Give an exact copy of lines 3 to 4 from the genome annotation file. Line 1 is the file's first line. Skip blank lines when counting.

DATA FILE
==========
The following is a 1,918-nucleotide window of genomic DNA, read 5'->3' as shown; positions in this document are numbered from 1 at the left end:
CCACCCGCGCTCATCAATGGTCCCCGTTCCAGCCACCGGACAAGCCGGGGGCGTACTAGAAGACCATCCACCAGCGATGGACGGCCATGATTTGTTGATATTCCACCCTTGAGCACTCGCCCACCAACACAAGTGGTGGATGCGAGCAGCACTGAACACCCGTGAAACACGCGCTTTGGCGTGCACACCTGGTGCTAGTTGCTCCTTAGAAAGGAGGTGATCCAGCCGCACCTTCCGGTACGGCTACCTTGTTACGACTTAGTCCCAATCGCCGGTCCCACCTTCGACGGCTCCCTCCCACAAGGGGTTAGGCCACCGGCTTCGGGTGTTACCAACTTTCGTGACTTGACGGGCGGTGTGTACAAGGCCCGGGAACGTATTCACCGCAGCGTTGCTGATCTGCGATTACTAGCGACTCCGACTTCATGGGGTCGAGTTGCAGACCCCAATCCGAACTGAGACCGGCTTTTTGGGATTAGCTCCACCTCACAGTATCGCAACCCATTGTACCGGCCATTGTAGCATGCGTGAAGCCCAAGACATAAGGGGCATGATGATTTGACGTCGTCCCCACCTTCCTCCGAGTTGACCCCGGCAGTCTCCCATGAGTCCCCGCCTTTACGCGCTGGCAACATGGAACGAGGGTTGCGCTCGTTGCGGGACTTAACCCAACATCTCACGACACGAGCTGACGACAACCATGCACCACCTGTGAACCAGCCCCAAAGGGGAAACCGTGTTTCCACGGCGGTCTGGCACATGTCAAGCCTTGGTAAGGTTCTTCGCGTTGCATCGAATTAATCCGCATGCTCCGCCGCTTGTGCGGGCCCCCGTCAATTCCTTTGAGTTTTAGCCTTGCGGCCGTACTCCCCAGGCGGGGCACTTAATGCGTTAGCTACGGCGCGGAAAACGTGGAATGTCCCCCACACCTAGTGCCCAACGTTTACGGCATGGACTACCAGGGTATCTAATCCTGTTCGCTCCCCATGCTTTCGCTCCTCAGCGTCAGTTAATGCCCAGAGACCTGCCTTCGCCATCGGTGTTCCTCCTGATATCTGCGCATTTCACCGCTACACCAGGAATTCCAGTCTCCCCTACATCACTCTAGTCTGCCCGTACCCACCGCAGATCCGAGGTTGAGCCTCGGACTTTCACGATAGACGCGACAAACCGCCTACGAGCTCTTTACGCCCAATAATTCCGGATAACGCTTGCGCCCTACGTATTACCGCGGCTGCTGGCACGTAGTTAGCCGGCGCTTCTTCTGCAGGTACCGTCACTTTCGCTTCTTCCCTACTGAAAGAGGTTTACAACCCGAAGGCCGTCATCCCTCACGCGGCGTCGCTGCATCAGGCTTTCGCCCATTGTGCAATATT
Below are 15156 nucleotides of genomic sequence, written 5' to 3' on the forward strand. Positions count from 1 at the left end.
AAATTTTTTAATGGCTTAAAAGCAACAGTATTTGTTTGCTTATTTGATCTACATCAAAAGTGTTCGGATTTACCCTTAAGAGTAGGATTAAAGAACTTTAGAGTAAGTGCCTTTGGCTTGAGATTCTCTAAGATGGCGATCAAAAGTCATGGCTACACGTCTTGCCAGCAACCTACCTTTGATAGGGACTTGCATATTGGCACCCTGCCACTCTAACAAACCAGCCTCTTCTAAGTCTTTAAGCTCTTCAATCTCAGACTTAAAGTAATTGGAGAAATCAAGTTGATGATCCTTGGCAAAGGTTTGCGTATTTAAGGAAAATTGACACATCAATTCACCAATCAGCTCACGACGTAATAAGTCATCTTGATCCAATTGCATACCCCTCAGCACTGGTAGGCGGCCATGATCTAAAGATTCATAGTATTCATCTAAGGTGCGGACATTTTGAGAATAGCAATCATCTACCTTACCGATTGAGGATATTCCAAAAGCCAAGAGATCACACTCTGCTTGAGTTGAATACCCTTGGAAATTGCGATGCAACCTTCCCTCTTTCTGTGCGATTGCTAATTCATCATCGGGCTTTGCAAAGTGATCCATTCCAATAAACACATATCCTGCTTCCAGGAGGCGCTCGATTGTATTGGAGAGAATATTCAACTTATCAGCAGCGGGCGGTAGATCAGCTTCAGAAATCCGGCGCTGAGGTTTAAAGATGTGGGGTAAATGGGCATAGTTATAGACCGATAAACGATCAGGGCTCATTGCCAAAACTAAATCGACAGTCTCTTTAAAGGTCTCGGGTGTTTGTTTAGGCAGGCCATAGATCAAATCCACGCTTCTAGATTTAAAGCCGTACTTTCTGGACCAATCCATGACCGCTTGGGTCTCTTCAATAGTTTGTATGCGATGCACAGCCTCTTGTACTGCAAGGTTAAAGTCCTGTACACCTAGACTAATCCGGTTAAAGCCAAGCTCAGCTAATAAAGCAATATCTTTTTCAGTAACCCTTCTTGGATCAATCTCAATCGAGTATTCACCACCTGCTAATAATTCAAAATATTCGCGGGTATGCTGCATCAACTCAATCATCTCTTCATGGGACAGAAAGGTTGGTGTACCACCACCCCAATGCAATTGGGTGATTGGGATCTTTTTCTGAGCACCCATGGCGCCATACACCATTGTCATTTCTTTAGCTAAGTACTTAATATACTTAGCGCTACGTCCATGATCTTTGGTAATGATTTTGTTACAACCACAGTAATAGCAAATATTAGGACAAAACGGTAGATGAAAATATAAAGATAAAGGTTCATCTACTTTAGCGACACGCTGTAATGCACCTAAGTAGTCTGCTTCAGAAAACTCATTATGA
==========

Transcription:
Below are 15156 nucleotides of genomic sequence, written 5' to 3' on the forward strand. Positions count from 1 at the left end.
AAATTTTTTAATGGCTTAAAAGCAACAGTATTTGTTTGCTTATTTGATCTACATCAAAAGTGTTCGGATTTACCCTTAAGAGTAGGATTAAAGAACTTTAGAGTAAGTGCCTTTGGCTTGAGATTCTCTAAGATGGCGATCAAAAGTCATGGCTACACGTCTTGCCAGCAACCTACCTTTGATAGGGACTTGCATATTGGCACCCTGCCACTCTAACAAACCAGCCTCTTCTAAGTCTTTAAGCTCTTCAATCTCAGACTTAAAGTAATTGGAGAAATCAAGTTGATGATCCTTGGCAAAGGTTTGCGTATTTAAGGAAAATTGACACATCAATTCACCAATCAGCTCACGACGTAATAAGTCATCTTGATCCAATTGCATACCCCTCAGCACTGGTAGGCGGCCATGATCTAAAGATTCATAGTATTCATCTAAGGTGCGGACATTTTGAGAATAGCAATCATCTACCTTACCGATTGAGGATATTCCAAAAGCCAAGAGATCACACTCTGCTTGAGTTGAATACCCTTGGAAATTGCGATGCAACCTTCCCTCTTTCTGTGCGATTGCTAATTCATCATCGGGCTTTGCAAAGTGATCCATTCCAATAAACACATATCCTGCTTCCAGGAGGCGCTCGATTGTATTGGAGAGAATATTCAACTTATCAGCAGCGGGCGGTAGATCAGCTTCAGAAATCCGGCGCTGAGGTTTAAAGATGTGGGGTAAATGGGCATAGTTATAGACCGATAAACGATCAGGGCTCATTGCCAAAACTAAATCGACAGTCTCTTTAAAGGTCTCGGGTGTTTGTTTAGGCAGGCCATAGATCAAATCCACGCTTCTAGATTTAAAGCCGTACTTTCTGGACCAATCCATGACCGCTTGGGTCTCTTCAATAGTTTGTATGCGATGCACAGCCTCTTGTACTGCAAGGTTAAAGTCCTGTACACCTAGACTAATCCGGTTAAAGCCAAGCTCAGCTAATAAAGCAATATCTTTTTCAGTAACCCTTCTTGGATCAATCTCAATCGAGTATTCACCACCTGCTAATAATTCAAAATATTCGCGGGTATGCTGCATCAACTCAATCATCTCTTCATGGGACAGAAAGGTTGGTGTACCACCACCCCAATGCAATTGGGTGATTGGGATCTTTTTCTGAGCACCCATGGCGCCATACACCATTGTCATTTCTTTAGCTAAGTACTTAATATACTTAGCGCTACGTCCATGATCTTTGGTAATGATTTTGTTACAACCACAGTAATAGCAAATATTAGGACAAAACGGTAGATGAAAATATAAAGATAAAGGTTCATCTACTTTAGCGACACGCTGTAATGCACCTAAGTAGTCTGCTTCAGAAAACTCATTATGA